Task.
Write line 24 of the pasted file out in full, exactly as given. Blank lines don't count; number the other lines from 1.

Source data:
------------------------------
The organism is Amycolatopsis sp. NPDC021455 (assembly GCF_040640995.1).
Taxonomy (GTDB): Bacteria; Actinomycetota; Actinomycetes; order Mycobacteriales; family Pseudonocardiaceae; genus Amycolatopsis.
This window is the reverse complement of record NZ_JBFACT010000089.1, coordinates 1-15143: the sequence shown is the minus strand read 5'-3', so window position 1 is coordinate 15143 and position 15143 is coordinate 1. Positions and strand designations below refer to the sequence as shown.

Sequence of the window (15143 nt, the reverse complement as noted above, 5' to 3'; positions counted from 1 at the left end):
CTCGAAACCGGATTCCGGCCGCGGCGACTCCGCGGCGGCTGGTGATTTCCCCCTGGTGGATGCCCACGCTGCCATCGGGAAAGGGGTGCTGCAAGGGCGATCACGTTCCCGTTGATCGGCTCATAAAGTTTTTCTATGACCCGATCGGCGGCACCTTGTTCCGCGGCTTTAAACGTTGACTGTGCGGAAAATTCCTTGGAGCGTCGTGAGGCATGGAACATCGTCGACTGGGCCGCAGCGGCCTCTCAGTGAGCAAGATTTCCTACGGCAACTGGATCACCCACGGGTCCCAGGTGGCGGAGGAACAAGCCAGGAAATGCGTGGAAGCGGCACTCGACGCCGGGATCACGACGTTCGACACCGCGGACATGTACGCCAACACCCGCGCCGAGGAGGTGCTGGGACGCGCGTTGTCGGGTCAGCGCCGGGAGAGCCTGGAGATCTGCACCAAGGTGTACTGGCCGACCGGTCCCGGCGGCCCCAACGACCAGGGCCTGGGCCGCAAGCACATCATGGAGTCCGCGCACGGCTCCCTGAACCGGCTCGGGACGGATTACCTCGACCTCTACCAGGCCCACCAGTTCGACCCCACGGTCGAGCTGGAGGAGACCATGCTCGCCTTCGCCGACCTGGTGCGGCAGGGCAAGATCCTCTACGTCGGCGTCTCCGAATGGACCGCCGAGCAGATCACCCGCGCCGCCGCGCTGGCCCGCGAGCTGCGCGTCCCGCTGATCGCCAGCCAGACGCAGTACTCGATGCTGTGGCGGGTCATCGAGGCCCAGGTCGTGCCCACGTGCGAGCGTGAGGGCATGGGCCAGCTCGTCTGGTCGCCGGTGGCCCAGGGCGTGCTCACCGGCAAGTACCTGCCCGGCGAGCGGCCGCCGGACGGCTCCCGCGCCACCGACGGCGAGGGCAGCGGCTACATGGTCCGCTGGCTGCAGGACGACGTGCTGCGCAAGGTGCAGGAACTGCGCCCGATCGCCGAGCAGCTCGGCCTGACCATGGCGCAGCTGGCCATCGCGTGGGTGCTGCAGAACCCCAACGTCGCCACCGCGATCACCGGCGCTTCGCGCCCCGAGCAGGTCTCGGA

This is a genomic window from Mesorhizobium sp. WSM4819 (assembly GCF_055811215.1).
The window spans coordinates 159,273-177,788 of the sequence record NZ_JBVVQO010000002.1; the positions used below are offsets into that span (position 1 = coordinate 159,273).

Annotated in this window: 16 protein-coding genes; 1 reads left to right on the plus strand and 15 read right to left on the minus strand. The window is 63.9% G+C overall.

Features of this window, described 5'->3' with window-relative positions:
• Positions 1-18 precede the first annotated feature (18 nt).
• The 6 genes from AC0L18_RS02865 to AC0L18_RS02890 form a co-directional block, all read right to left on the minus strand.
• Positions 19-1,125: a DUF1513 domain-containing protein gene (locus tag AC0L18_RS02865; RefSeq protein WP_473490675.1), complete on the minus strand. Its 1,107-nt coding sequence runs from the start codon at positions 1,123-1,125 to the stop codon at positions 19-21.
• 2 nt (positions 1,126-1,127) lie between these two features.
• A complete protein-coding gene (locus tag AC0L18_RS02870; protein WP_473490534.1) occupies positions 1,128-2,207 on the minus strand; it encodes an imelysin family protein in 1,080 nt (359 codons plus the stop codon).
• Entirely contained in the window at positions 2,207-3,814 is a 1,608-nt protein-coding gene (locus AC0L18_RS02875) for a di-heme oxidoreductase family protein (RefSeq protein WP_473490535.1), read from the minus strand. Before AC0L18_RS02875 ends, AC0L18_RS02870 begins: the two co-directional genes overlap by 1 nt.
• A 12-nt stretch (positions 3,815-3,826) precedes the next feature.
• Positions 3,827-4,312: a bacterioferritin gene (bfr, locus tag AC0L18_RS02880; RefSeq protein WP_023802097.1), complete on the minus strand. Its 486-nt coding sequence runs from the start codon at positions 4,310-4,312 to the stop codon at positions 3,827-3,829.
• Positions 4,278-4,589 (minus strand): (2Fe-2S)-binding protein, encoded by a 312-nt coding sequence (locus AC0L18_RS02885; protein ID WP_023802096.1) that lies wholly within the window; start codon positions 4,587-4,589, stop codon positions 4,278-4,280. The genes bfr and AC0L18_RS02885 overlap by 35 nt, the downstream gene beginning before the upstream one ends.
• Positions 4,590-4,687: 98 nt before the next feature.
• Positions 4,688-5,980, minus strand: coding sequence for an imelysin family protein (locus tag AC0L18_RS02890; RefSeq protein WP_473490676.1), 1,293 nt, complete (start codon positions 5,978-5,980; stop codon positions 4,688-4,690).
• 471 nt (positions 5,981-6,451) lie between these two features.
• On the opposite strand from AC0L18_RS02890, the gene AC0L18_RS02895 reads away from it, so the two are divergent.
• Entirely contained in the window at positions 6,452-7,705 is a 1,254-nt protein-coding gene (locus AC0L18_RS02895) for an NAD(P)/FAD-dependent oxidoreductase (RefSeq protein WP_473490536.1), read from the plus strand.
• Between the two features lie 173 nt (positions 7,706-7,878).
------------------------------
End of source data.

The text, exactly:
• Between the two features lie 173 nt (positions 7,706-7,878).